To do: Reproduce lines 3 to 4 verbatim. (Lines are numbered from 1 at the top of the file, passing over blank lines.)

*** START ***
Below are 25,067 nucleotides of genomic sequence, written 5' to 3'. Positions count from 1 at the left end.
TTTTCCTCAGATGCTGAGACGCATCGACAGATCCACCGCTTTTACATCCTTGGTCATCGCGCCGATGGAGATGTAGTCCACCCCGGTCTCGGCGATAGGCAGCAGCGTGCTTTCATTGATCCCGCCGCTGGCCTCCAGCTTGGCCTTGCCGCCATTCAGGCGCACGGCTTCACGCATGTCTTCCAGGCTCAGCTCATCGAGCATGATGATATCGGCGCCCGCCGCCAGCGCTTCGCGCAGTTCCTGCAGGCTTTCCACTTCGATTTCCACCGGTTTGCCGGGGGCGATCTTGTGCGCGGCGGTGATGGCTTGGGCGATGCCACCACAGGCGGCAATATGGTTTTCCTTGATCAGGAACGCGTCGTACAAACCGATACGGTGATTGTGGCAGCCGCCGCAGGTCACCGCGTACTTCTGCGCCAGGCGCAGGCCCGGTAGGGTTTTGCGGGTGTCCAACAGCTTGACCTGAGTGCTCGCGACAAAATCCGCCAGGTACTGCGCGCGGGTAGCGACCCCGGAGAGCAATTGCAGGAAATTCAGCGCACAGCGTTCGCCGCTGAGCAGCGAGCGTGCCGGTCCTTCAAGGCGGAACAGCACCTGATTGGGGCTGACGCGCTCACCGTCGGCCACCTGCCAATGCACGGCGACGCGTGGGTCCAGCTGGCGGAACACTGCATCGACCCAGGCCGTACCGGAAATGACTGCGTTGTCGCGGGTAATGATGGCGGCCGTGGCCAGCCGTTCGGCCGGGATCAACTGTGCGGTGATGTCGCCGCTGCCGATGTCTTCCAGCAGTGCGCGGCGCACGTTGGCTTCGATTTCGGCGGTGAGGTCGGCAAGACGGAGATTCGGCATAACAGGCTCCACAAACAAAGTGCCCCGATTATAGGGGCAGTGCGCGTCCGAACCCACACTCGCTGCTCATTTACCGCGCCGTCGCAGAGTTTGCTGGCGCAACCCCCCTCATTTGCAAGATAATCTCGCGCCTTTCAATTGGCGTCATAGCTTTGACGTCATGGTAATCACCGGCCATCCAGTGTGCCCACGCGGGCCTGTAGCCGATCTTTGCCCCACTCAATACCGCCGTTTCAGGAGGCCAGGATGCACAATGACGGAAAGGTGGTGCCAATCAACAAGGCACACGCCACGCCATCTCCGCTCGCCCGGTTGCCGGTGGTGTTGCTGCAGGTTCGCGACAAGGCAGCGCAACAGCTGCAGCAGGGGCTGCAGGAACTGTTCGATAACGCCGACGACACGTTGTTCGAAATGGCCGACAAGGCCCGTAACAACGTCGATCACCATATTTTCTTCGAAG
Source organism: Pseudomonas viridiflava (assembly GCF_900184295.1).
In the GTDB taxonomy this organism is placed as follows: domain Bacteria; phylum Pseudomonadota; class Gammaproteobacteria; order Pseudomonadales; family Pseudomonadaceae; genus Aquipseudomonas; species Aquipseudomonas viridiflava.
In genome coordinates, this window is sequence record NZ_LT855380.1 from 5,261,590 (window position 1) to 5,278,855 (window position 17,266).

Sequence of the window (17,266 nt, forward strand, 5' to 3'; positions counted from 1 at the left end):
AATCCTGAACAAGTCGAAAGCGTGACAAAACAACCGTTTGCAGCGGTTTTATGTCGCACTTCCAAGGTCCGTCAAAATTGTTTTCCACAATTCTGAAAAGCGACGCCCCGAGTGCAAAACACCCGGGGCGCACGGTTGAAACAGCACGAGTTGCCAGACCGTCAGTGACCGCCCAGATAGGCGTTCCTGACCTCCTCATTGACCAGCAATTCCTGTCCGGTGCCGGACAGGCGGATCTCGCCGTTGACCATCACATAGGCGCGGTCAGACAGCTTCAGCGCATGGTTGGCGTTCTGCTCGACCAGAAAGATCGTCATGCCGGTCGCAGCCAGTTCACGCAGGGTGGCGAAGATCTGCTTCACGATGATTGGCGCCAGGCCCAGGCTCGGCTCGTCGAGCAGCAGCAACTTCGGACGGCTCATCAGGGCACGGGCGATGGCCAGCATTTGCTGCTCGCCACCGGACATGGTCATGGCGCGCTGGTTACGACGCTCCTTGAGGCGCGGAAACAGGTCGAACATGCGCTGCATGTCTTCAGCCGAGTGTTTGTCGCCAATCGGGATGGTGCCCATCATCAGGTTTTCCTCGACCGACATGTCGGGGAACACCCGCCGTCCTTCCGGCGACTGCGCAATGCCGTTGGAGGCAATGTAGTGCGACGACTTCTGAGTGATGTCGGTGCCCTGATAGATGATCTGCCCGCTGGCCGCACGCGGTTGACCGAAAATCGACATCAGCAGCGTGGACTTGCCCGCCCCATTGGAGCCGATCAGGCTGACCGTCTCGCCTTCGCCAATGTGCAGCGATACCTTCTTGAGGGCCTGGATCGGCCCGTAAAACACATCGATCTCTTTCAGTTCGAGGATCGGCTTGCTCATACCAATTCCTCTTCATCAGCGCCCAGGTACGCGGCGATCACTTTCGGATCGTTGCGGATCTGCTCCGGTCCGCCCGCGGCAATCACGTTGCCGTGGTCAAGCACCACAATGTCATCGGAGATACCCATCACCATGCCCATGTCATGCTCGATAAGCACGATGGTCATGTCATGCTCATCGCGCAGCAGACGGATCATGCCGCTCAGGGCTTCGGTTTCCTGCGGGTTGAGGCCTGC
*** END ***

Source organism: Pseudomonas viridiflava (assembly GCF_900184295.1).
In the GTDB taxonomy this organism is placed as follows: domain Bacteria; phylum Pseudomonadota; class Gammaproteobacteria; order Pseudomonadales; family Pseudomonadaceae; genus Aquipseudomonas; species Aquipseudomonas viridiflava.